cording to the bankruptcy petition.
Thaw's liabilities were $453,140, with
assets of $128,017.
Demand for Babies Very Strong.
Houston, Texas.-The train from
New York bearing fifty-three orphan
ed and foundling babies arrived at
Houston. The demand for the tiny
folk proved so strong that the quota
for this city was speedily exhausted
and the supply destined for San An
tonio narrowly missed confiscation.
Sale of Mail in Dead Letter Office.
Washington-The sale of articles
accumulated in the division of dead
letters of the Postoffice Department
embraced 7,391 catalogue items, ag
gregating $9,846.80, or an average of
$1.33 for each parcel sold. The net
revenue, $8,739.75, will be deposited
to the credit of the postal revenue.
The merchandise embraced undeliv
ered matter of salable value, for
which owners could not be found, re
ceived during the fiscal year ended
June 30, 1909, and represented salable
articles found in 130,495 parcels.
Winter and Summer Unite.
Red Hill, Pa.-The youngest and
oldest brides of the year in Perkio
mon Valley are now honeymooning.
Miss Mamie York, sixteen, and Mrs.
Lydia Long, seventy-two, are two of
the thirty girls who were married.
Miss York, who is the daughter of
Mr. and Mrs. Alfred York, of this
place, was married to Harry H. Br^y,
who is one year her senior. Mrs.
Long became the wife of Harry Ben
der, a^widower of fifty, a few minutes
after the younger couple were mar
ried by Rev. G. W. Lutz.
Mistletoe Berries Kill Children.
Bokoshe, Ala.-Three children are
dead and two others are declared to
be dying here as a result of eating
mistletoe berries. During a celebra
tion at the home of Frank Wright, a
farmer, two of his children, aged five
and four years, were discovered feast
ing on the berries. Physicians were
summoned, but their efforts were un
Thee children on the neighboring
farm of Benjamin White became ill
from the same cause. One is dead
and the others will die.
People to thc Square Mlle.
Washington-Rhode Island has 508.5
people to the square mile, thus, ac
cording to census bureau figures,
leading the list of States in the mat
ter of density of population. Nevada
with only seven-tenths of a person to
the mile, finds a place at the trend of
The figures for other States in
clude: Tennessee. 2.4: South Caro
lina, 49.7; North Carolina, 45.3;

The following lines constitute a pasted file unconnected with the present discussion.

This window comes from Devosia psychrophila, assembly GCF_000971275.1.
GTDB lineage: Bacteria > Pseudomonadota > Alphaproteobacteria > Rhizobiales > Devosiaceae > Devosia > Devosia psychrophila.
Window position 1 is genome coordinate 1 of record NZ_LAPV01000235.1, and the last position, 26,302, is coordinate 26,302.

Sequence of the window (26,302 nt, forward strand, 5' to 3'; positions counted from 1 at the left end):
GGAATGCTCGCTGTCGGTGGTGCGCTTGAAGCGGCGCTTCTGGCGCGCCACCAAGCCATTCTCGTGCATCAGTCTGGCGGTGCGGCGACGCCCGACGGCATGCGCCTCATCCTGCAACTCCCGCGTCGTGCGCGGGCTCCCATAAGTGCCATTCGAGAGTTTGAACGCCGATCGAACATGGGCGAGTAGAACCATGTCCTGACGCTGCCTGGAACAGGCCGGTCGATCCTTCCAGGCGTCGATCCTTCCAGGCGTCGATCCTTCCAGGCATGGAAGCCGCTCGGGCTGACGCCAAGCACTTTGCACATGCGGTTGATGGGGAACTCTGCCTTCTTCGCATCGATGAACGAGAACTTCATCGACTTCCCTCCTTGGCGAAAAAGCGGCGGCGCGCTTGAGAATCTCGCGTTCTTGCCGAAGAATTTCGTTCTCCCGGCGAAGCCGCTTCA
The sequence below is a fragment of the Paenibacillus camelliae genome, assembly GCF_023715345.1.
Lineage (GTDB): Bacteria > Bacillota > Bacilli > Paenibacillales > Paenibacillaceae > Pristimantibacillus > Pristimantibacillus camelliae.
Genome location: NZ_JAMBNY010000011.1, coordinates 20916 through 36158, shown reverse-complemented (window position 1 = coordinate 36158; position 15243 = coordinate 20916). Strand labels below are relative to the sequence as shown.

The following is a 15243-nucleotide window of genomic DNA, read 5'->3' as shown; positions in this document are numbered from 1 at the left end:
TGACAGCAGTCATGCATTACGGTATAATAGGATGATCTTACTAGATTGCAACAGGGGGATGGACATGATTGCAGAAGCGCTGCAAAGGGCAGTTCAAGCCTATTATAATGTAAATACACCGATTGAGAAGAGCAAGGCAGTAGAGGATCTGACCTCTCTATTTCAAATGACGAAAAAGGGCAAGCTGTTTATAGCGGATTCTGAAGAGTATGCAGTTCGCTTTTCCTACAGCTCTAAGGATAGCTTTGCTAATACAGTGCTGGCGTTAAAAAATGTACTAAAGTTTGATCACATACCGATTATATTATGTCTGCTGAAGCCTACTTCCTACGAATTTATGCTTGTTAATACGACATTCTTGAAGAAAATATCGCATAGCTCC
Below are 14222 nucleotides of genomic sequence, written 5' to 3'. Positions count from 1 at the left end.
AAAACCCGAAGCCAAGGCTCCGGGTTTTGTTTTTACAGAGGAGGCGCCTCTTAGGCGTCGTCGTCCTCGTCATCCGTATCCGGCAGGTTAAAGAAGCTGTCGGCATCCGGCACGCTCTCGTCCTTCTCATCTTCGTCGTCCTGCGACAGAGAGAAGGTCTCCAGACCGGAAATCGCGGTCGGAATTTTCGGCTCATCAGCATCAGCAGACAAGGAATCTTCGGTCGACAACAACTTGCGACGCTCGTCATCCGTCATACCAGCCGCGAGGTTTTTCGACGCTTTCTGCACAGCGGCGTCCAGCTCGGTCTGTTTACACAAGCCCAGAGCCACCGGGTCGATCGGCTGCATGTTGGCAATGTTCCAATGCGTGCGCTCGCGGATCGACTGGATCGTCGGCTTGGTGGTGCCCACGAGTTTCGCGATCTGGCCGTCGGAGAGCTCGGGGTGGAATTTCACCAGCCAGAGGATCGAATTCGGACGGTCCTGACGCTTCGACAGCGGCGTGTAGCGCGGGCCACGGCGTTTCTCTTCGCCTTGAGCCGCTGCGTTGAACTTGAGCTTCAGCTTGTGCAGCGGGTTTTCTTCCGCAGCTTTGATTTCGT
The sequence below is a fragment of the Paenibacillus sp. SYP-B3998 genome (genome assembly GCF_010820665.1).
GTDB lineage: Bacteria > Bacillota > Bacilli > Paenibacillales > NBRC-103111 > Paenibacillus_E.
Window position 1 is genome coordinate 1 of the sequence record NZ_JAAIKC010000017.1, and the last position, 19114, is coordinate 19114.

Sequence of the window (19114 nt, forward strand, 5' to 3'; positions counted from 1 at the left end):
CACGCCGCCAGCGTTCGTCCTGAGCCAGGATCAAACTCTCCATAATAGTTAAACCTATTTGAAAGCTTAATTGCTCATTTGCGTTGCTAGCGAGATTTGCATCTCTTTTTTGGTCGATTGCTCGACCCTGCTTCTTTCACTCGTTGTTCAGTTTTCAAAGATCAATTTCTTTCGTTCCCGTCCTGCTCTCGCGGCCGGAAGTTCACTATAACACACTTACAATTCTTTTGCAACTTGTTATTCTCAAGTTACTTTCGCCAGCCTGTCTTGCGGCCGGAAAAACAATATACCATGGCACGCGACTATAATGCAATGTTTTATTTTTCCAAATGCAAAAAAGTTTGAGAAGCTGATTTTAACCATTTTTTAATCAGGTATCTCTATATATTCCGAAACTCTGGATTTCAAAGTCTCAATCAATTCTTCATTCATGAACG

GfcrgK 44.4: Ah^-arca, 4?.7; Missis
sippi, 3S.S; Louisiana. 36.5; Arkan
sas, 30; Texas, 14.8; Florida, 13.7.
Commander Sims' Speech at
GAVE OFFENSE TO OTHER MEN
Responding to Address of Welcome
Naval Officer Declares Every Amer
ican Would Help England in Case
of War-President Has it in Hand.
Washington.-The case of Comman
der William S. Sims, of the United
States ship Minnesota, who, according
to press reports, delivered a distinctly
pro-British speech at a banquet in
London, December 3, and which has
been regarded as offensive by citizens
of other nations, is now in the hands
nf President Taft. In response to a
cablegram from Secretary Meyer ask
ing for an oflicial report of the exact
sentiments expressed by Commander
Sims, Rear Admiral Murdock, com
manding the third division of the At
lantic fleet, to which the Minnesota
is attached, has made a cable reply to
the Secretary, giving the substance of
the commander's remarks. Secretary
Meyer has referred the matter to the
President as commander in chief of
the navy, for such action as he deem
ed the incident warranted.
No inkling of the nature of Admiral
Murdock's cablegram .was obtainable
at the Navy Department.
The banquet at which the speech
was delivered was given in honor of
the officers and men of the American
fleet in the English channel and was
one of the functions which maliced
the visit of the vessels to English and
French ports. Replying to the wel
coming speech of the Lord Mayor of
London, Commander Sims, according
to the press dispatches, said that,
speaking for himself, he believed that
If the time ever came when the Brit
ish Empire was menaced by ah ex
ternal army they might count on
avery man, every drop of blood, every
ship and every dollar of their man
kind across the sea.
Apportionment of Members Under
1910 Census Returns.
Washington.-The coming congres
sional apportionment will provide for
a total membership of 435 in the
House of Representatives, according
to present indications. This would
mean one member to every 211.70Q_.
i>ui uunuient on tne represeiiLituuu w
the different States. Of the sixteen
members of the committee, eleven
members are from States which
would lose one or more representa
tives if the present number of mem
bers of the entire House is maintain
ed in the light of the population
shown by the census just completed,
it is likely that these States will not
only be protected but as Mr. Crum
packer and others believe, that an
increase to four hundred and thirty
five will solve the problem before the
House, that being the least number
that will s?ve every State from any
loss in the numerical strength of its
delegation at Washington.
Four Babies in Her Stocking.
New York-Santa Claus and the
3tork combined forces, bringing not
only joy and an abundance of good
things to the home of Mr. and Mrs.
John Cortright, of Sebring's Mills,
near Dunellen, N. J., but a quartet of
babies, whose combined weight is
Among gifts sent to the infants
were two little cribs and a pair of go
carts, each capable of holding four in
fants, besides rattles, blankets, under
wear and provender of all kinds.